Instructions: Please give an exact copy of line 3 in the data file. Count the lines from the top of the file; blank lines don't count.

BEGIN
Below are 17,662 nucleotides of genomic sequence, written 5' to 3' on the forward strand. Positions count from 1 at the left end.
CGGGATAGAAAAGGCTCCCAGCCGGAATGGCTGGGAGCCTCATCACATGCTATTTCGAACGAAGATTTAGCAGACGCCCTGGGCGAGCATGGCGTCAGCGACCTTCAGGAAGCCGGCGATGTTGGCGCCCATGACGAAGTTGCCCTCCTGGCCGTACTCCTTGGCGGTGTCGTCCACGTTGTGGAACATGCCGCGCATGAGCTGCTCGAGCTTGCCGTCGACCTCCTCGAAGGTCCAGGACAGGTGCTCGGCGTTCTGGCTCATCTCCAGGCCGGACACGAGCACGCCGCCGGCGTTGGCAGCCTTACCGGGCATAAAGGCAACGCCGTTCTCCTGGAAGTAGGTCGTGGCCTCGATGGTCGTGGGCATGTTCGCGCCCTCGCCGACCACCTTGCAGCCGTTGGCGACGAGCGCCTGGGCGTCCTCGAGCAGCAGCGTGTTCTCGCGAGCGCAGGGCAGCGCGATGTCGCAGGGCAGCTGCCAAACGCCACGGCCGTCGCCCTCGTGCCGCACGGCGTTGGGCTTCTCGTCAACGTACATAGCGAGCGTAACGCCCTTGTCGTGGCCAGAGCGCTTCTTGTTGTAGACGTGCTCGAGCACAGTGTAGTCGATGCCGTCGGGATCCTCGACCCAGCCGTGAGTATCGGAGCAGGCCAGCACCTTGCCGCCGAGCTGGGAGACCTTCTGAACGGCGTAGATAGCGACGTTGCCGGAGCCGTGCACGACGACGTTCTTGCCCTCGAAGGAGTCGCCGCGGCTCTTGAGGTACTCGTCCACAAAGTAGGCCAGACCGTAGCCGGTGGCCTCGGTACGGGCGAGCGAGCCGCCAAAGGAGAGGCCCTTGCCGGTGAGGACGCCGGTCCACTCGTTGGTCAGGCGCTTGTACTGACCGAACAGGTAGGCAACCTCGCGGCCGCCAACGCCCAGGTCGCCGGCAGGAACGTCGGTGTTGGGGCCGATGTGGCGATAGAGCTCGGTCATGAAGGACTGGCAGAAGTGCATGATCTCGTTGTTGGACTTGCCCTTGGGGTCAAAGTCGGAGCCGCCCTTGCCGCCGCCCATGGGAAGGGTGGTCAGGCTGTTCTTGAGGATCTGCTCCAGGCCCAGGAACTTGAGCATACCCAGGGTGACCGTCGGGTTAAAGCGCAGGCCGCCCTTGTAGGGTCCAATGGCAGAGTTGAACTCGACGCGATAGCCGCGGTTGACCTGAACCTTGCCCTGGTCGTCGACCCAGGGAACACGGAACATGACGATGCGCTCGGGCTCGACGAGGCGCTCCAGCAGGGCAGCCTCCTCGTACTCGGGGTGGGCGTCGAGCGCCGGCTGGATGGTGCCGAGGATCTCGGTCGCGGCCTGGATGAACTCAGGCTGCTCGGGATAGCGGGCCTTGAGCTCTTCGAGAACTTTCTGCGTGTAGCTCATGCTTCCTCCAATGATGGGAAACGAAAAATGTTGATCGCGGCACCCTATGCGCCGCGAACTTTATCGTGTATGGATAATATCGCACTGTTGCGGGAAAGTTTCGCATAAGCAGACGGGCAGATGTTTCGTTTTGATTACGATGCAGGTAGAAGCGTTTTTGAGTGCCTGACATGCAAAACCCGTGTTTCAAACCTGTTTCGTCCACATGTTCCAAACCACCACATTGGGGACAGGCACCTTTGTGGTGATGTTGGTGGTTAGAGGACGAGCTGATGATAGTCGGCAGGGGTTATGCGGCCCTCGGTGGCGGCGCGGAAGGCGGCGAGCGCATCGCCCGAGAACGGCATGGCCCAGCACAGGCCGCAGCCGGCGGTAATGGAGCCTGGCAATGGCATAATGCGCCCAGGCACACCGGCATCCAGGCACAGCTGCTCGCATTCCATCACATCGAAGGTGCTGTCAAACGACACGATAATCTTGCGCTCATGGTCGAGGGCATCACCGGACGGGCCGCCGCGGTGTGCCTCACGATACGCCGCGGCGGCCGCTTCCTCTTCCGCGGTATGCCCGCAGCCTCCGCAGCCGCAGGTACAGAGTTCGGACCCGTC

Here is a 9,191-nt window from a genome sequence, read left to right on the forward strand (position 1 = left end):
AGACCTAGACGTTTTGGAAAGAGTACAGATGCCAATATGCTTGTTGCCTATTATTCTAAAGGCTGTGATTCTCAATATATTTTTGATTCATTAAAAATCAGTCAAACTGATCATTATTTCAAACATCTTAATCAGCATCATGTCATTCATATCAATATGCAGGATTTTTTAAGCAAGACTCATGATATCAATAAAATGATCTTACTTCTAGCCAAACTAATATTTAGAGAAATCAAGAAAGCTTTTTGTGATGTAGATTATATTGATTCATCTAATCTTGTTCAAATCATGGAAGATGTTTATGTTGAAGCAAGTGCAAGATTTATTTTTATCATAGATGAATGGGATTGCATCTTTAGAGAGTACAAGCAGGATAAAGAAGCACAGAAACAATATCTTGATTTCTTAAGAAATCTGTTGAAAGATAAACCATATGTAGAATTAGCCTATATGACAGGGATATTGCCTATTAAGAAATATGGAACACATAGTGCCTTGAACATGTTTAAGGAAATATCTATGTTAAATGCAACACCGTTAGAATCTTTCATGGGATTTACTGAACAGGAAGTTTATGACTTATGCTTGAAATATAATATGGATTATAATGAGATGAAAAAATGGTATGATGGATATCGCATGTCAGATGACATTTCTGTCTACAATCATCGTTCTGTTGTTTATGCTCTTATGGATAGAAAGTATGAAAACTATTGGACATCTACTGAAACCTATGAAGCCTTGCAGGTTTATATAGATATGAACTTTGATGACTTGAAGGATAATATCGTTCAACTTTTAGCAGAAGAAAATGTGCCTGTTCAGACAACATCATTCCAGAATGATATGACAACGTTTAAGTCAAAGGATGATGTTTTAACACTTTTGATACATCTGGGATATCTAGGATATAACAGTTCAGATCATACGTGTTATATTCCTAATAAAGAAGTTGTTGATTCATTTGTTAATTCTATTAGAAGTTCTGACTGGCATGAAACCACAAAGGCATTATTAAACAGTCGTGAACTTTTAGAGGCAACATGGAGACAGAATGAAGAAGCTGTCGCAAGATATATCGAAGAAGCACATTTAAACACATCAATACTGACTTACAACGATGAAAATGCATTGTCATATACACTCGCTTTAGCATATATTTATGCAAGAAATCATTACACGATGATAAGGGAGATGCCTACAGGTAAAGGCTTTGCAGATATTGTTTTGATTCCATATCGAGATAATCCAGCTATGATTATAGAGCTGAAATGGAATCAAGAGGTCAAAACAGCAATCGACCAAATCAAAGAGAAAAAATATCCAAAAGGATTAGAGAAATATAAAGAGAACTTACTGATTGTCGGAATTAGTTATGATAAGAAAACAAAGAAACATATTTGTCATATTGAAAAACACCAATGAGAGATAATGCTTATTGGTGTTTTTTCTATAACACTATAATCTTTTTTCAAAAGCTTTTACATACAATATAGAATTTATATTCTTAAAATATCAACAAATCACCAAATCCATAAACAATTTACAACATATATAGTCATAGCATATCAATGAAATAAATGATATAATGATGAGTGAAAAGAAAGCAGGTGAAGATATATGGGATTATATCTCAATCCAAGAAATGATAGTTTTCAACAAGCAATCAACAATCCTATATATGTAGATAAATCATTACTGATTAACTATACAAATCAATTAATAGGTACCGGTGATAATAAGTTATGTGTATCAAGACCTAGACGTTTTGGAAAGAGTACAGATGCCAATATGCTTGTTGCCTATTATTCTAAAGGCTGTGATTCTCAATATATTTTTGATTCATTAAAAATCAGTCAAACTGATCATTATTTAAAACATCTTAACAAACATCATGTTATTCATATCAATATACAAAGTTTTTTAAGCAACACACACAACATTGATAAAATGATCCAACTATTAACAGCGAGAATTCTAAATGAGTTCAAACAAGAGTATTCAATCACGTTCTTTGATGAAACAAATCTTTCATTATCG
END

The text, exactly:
Here is a 9,191-nt window from a genome sequence, read left to right on the forward strand (position 1 = left end):